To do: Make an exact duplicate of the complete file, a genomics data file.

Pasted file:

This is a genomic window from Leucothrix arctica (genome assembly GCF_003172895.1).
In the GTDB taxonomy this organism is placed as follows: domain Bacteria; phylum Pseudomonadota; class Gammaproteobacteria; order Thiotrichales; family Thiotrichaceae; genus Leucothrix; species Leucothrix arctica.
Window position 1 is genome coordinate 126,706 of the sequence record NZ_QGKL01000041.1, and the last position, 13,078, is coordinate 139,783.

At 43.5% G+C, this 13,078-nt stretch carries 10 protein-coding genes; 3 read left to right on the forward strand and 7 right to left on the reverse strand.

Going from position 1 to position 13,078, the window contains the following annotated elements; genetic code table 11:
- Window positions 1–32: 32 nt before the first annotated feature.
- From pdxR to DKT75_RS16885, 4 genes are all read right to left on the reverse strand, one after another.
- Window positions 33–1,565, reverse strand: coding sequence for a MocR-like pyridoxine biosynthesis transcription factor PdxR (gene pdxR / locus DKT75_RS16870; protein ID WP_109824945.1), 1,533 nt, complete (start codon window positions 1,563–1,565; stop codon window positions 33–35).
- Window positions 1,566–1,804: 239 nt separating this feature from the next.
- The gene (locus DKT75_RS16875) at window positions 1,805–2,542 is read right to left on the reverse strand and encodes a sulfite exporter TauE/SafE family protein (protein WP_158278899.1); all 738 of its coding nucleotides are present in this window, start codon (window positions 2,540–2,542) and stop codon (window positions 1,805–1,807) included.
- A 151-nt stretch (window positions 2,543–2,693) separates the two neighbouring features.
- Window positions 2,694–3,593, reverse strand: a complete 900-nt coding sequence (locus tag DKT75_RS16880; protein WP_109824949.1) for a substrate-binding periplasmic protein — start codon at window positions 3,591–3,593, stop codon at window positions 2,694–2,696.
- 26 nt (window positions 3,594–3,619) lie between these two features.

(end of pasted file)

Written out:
This is a genomic window from Leucothrix arctica (genome assembly GCF_003172895.1).
In the GTDB taxonomy this organism is placed as follows: domain Bacteria; phylum Pseudomonadota; class Gammaproteobacteria; order Thiotrichales; family Thiotrichaceae; genus Leucothrix; species Leucothrix arctica.
Window position 1 is genome coordinate 126,706 of the sequence record NZ_QGKL01000041.1, and the last position, 13,078, is coordinate 139,783.

At 43.5% G+C, this 13,078-nt stretch carries 10 protein-coding genes; 3 read left to right on the forward strand and 7 right to left on the reverse strand.

Going from position 1 to position 13,078, the window contains the following annotated elements; genetic code table 11:
- Window positions 1–32: 32 nt before the first annotated feature.
- From pdxR to DKT75_RS16885, 4 genes are all read right to left on the reverse strand, one after another.
- Window positions 33–1,565, reverse strand: coding sequence for a MocR-like pyridoxine biosynthesis transcription factor PdxR (gene pdxR / locus DKT75_RS16870; protein ID WP_109824945.1), 1,533 nt, complete (start codon window positions 1,563–1,565; stop codon window positions 33–35).
- Window positions 1,566–1,804: 239 nt separating this feature from the next.
- The gene (locus DKT75_RS16875) at window positions 1,805–2,542 is read right to left on the reverse strand and encodes a sulfite exporter TauE/SafE family protein (protein WP_158278899.1); all 738 of its coding nucleotides are present in this window, start codon (window positions 2,540–2,542) and stop codon (window positions 1,805–1,807) included.
- A 151-nt stretch (window positions 2,543–2,693) separates the two neighbouring features.
- Window positions 2,694–3,593, reverse strand: a complete 900-nt coding sequence (locus tag DKT75_RS16880; protein WP_109824949.1) for a substrate-binding periplasmic protein — start codon at window positions 3,591–3,593, stop codon at window positions 2,694–2,696.
- 26 nt (window positions 3,594–3,619) lie between these two features.